By the Reverend Paul Lawlor, Vicar of St Stephen’s and Town Centre Chaplain.
FIRSTLY, I pray you are all coping as well as you can in the prolonged time of uncertainty and disruption to the way we live day to day.
From my perspective as a Minister in the Church of England, we remain in a time when our buildings are closed. I choose my words carefully; the buildings are closed but the Church is still active.
Different congregations and ministers are responding in different ways to the restrictions placed upon us all.
Many of us are now adept at video editing and the ways of posting prayer and services live or pre-recorded on to the internet.
We are providing pastoral care, as best we can, by telephone and video conferencing.
Who knew the Church could adapt and change so rapidly?
The issue of our church buildings is a thorny one. Some would say that faith is being dismissed as a fundamental part of our humanity as we seek to open car showrooms ahead of churches; that not having our churches open for people to go and enjoy private prayer is a shocking and unnecessary restriction.
In a meeting with the Bishop of Worcester John Inge, other clergy and lay representatives on Monday evening, the response was a measured one. Yes, we would like to see our churches open again but only when safe to do so.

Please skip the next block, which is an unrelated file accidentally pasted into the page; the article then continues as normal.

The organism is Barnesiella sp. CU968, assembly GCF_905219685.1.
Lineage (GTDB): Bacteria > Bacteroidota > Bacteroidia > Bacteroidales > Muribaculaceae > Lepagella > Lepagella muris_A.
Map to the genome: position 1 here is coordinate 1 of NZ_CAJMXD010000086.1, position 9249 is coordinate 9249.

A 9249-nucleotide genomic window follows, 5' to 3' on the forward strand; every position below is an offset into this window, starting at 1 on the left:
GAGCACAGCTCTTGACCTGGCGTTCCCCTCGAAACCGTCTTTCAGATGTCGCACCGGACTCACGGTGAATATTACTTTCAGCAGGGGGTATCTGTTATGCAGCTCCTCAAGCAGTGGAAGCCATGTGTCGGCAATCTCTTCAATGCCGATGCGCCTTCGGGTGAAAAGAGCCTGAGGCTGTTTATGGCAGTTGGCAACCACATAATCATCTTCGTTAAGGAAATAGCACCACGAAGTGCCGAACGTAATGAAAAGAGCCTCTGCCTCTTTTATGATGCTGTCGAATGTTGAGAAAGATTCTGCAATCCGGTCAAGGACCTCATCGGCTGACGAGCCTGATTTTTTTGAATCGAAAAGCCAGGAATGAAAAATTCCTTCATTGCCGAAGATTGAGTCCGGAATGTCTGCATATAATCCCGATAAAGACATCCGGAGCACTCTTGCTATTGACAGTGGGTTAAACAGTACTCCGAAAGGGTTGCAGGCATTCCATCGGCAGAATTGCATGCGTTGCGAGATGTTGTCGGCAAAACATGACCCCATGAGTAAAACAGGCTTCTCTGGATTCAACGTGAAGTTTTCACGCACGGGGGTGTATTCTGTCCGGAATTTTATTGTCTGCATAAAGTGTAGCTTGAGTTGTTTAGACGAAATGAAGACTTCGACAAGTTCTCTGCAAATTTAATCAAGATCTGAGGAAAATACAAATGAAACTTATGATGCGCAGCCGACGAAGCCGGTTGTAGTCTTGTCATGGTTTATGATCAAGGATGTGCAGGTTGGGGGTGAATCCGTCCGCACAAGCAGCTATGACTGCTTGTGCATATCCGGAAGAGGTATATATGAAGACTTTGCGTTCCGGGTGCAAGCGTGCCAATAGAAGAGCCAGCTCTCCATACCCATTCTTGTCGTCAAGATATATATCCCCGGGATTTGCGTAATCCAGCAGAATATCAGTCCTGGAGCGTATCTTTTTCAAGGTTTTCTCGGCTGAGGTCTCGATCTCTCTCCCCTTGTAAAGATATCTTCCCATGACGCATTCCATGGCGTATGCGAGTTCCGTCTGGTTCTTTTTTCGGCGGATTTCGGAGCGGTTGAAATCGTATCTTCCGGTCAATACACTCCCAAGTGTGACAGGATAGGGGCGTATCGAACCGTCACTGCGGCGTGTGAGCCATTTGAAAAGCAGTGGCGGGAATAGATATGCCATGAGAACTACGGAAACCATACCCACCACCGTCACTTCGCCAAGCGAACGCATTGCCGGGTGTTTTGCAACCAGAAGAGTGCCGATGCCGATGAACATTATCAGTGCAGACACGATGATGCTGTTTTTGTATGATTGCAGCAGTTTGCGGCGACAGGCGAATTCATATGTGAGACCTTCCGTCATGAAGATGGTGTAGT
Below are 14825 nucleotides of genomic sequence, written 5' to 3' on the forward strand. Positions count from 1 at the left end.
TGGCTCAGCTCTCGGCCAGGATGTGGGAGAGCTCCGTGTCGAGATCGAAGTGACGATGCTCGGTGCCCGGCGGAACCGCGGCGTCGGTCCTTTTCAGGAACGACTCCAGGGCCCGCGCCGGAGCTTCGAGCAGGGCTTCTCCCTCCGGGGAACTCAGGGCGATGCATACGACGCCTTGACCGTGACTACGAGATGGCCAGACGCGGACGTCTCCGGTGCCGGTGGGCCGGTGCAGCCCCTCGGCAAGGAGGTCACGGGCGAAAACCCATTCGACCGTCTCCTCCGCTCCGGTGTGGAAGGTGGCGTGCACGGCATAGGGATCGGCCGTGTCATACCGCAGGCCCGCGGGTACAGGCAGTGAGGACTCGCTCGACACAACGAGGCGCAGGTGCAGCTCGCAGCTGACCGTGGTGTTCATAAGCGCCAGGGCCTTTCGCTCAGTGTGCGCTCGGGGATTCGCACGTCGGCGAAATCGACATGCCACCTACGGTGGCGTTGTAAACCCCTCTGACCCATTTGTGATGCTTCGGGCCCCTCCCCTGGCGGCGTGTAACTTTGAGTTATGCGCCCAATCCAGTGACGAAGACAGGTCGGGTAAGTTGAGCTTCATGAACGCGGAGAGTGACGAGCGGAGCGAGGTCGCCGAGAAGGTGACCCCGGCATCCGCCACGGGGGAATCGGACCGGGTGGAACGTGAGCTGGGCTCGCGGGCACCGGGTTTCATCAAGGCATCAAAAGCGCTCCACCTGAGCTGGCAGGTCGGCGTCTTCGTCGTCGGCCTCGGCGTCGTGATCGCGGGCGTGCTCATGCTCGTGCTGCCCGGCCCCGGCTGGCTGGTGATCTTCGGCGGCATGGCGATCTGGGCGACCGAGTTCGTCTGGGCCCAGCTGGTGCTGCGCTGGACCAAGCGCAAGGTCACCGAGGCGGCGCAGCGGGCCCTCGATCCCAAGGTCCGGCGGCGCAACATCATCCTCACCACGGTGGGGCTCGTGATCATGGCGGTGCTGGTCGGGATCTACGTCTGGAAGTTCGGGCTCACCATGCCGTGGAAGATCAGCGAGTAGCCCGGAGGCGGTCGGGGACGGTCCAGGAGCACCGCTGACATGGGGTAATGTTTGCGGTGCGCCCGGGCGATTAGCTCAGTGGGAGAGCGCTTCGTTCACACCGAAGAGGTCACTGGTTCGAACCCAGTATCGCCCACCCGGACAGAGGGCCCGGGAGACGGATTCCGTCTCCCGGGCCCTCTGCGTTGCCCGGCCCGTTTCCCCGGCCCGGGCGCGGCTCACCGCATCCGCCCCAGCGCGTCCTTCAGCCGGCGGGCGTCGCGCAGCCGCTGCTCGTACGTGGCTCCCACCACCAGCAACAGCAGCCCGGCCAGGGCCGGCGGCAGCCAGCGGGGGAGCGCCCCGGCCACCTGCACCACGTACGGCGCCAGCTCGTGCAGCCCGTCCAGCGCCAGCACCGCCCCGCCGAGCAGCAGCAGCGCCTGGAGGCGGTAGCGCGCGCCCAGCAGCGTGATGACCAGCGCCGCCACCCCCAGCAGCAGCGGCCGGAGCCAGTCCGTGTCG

The comparison of the retail sector and the Church here is unhelpful. Not least in comparing a commercial operation with an institution staffed largely by volunteers.
For me personally, the key points are: Our relationship with God is not dependent upon our buildings. Jesus speaks of His body raised up after his crucifixion as replacing the temple and as He died the curtain separating the Holy of Holies from the people was torn in two.
The Church is not a collection of buildings but the people of God – serving Him, worshipping Him and being active in the world.
We are called to be a sent people. This can be a challenge, our worship and our buildings can hold us in place, when we are called to be sent to serve those around us and to make Christ known in the world.
This time of not being able to enter the buildings gives us time and space to look at what God is calling us to.
Do we simply go back to what we were, or do we look to a new future?
In the Old Testament we read of the people of God adapting to new ways of being, nomadic herdsmen, a slave people in Egypt, a wandering people in the desert, taking root in the Promised Land, being exiled again, then returning…change on change…different ways of being.
The unchanging thing in the midst of the change is God with us.
I hope that what we are all learning during this time, people of faith or not, is that we need to look afresh at our priorities, let us not get bogged down in holding on to past things for their own sake but look to how we seek to use the resources we have to be the people God wants us to be and, I hope, the people we seek to be.